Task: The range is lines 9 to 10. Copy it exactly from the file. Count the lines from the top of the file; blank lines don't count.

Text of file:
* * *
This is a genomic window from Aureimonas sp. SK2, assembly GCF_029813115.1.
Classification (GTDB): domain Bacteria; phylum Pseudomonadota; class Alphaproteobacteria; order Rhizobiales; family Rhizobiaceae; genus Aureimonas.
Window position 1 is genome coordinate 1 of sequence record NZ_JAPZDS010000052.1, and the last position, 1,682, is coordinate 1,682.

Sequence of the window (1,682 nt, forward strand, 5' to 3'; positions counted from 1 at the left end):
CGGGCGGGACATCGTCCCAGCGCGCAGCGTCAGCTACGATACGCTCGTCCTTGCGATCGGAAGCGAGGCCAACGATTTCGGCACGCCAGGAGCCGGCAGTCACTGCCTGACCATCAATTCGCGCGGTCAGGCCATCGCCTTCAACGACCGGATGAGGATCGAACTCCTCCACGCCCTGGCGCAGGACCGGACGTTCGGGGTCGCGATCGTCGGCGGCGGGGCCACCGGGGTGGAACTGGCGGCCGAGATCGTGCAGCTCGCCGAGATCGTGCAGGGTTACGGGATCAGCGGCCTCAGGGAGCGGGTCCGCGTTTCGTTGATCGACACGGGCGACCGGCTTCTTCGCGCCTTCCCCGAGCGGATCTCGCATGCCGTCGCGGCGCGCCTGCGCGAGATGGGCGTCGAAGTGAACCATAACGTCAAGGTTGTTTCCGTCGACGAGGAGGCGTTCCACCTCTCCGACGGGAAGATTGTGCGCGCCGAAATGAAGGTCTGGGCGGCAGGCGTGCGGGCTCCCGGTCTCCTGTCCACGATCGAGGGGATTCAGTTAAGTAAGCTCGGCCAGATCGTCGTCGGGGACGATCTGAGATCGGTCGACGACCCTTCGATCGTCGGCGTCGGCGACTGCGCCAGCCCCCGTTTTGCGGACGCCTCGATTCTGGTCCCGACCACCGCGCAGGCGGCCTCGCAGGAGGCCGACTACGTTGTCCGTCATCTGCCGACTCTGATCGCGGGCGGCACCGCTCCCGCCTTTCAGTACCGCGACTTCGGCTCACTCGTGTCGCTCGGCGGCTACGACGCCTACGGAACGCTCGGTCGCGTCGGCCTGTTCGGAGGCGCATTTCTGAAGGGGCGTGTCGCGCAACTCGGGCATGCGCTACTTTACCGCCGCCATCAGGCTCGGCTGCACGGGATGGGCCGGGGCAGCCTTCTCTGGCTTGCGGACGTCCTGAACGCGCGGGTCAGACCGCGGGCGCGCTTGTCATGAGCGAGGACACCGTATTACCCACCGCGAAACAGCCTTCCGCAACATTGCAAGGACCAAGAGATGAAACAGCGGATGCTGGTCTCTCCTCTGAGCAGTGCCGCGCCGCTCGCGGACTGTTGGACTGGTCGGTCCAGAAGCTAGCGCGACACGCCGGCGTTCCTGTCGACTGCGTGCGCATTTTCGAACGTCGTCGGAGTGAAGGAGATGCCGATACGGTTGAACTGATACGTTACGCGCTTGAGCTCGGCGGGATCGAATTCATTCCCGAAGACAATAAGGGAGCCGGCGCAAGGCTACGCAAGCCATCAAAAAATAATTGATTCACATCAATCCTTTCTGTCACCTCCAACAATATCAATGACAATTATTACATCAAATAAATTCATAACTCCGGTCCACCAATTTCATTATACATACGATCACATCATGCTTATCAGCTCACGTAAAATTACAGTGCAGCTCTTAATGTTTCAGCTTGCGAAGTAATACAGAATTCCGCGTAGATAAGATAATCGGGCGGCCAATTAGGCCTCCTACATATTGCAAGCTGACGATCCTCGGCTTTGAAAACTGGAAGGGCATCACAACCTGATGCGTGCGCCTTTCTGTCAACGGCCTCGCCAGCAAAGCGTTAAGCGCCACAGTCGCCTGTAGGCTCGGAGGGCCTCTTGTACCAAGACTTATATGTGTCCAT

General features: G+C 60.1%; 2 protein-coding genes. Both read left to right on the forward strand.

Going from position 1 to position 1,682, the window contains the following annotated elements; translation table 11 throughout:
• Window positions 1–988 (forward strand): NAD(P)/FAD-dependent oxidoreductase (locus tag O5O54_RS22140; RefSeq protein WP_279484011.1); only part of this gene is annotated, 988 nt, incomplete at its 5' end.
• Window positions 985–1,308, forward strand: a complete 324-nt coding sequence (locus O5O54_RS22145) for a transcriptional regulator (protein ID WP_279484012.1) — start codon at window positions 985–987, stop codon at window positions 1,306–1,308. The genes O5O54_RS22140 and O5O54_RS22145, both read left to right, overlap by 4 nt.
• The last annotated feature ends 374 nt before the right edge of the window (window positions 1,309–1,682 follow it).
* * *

• Window positions 985–1,308, forward strand: a complete 324-nt coding sequence (locus O5O54_RS22145) for a transcriptional regulator (protein ID WP_279484012.1) — start codon at window positions 985–987, stop codon at window positions 1,306–1,308. The genes O5O54_RS22140 and O5O54_RS22145, both read left to right, overlap by 4 nt.
• The last annotated feature ends 374 nt before the right edge of the window (window positions 1,309–1,682 follow it).